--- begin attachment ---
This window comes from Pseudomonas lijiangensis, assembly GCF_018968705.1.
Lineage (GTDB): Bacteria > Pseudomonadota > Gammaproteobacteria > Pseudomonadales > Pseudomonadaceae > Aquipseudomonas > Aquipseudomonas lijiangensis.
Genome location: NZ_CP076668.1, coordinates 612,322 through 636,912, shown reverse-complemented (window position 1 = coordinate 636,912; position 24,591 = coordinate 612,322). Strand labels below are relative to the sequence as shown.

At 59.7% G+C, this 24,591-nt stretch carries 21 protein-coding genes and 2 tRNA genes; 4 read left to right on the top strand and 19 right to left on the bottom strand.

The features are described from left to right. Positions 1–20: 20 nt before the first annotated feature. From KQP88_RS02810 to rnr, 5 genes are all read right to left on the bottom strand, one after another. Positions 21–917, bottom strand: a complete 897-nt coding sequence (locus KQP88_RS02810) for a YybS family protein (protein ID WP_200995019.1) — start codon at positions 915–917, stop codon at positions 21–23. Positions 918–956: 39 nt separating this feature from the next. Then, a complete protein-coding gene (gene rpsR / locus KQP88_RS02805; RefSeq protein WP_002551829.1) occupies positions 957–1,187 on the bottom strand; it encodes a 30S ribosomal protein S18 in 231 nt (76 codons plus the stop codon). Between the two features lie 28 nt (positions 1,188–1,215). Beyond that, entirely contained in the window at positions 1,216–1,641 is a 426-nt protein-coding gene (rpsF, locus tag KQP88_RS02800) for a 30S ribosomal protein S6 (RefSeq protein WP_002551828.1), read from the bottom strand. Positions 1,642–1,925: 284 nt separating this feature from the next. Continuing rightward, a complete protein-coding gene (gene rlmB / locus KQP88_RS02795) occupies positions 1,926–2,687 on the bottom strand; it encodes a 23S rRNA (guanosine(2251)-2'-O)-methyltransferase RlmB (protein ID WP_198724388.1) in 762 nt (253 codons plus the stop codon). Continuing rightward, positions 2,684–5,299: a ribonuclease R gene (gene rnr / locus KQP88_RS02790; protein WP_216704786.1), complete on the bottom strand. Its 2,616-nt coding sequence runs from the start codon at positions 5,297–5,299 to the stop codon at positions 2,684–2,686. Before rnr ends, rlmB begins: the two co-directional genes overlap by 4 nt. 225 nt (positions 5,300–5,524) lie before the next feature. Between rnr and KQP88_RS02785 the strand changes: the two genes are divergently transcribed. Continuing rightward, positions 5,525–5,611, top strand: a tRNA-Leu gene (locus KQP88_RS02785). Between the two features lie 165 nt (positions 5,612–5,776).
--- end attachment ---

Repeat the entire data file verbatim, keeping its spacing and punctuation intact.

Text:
This window comes from Pseudomonas lijiangensis, assembly GCF_018968705.1.
Lineage (GTDB): Bacteria > Pseudomonadota > Gammaproteobacteria > Pseudomonadales > Pseudomonadaceae > Aquipseudomonas > Aquipseudomonas lijiangensis.
Genome location: NZ_CP076668.1, coordinates 612,322 through 636,912, shown reverse-complemented (window position 1 = coordinate 636,912; position 24,591 = coordinate 612,322). Strand labels below are relative to the sequence as shown.

At 59.7% G+C, this 24,591-nt stretch carries 21 protein-coding genes and 2 tRNA genes; 4 read left to right on the top strand and 19 right to left on the bottom strand.

The features are described from left to right. Positions 1–20: 20 nt before the first annotated feature. From KQP88_RS02810 to rnr, 5 genes are all read right to left on the bottom strand, one after another. Positions 21–917, bottom strand: a complete 897-nt coding sequence (locus KQP88_RS02810) for a YybS family protein (protein ID WP_200995019.1) — start codon at positions 915–917, stop codon at positions 21–23. Positions 918–956: 39 nt separating this feature from the next. Then, a complete protein-coding gene (gene rpsR / locus KQP88_RS02805; RefSeq protein WP_002551829.1) occupies positions 957–1,187 on the bottom strand; it encodes a 30S ribosomal protein S18 in 231 nt (76 codons plus the stop codon). Between the two features lie 28 nt (positions 1,188–1,215). Beyond that, entirely contained in the window at positions 1,216–1,641 is a 426-nt protein-coding gene (rpsF, locus tag KQP88_RS02800) for a 30S ribosomal protein S6 (RefSeq protein WP_002551828.1), read from the bottom strand. Positions 1,642–1,925: 284 nt separating this feature from the next. Continuing rightward, a complete protein-coding gene (gene rlmB / locus KQP88_RS02795) occupies positions 1,926–2,687 on the bottom strand; it encodes a 23S rRNA (guanosine(2251)-2'-O)-methyltransferase RlmB (protein ID WP_198724388.1) in 762 nt (253 codons plus the stop codon). Continuing rightward, positions 2,684–5,299: a ribonuclease R gene (gene rnr / locus KQP88_RS02790; protein WP_216704786.1), complete on the bottom strand. Its 2,616-nt coding sequence runs from the start codon at positions 5,297–5,299 to the stop codon at positions 2,684–2,686. Before rnr ends, rlmB begins: the two co-directional genes overlap by 4 nt. 225 nt (positions 5,300–5,524) lie before the next feature. Between rnr and KQP88_RS02785 the strand changes: the two genes are divergently transcribed. Continuing rightward, positions 5,525–5,611, top strand: a tRNA-Leu gene (locus KQP88_RS02785). Between the two features lie 165 nt (positions 5,612–5,776).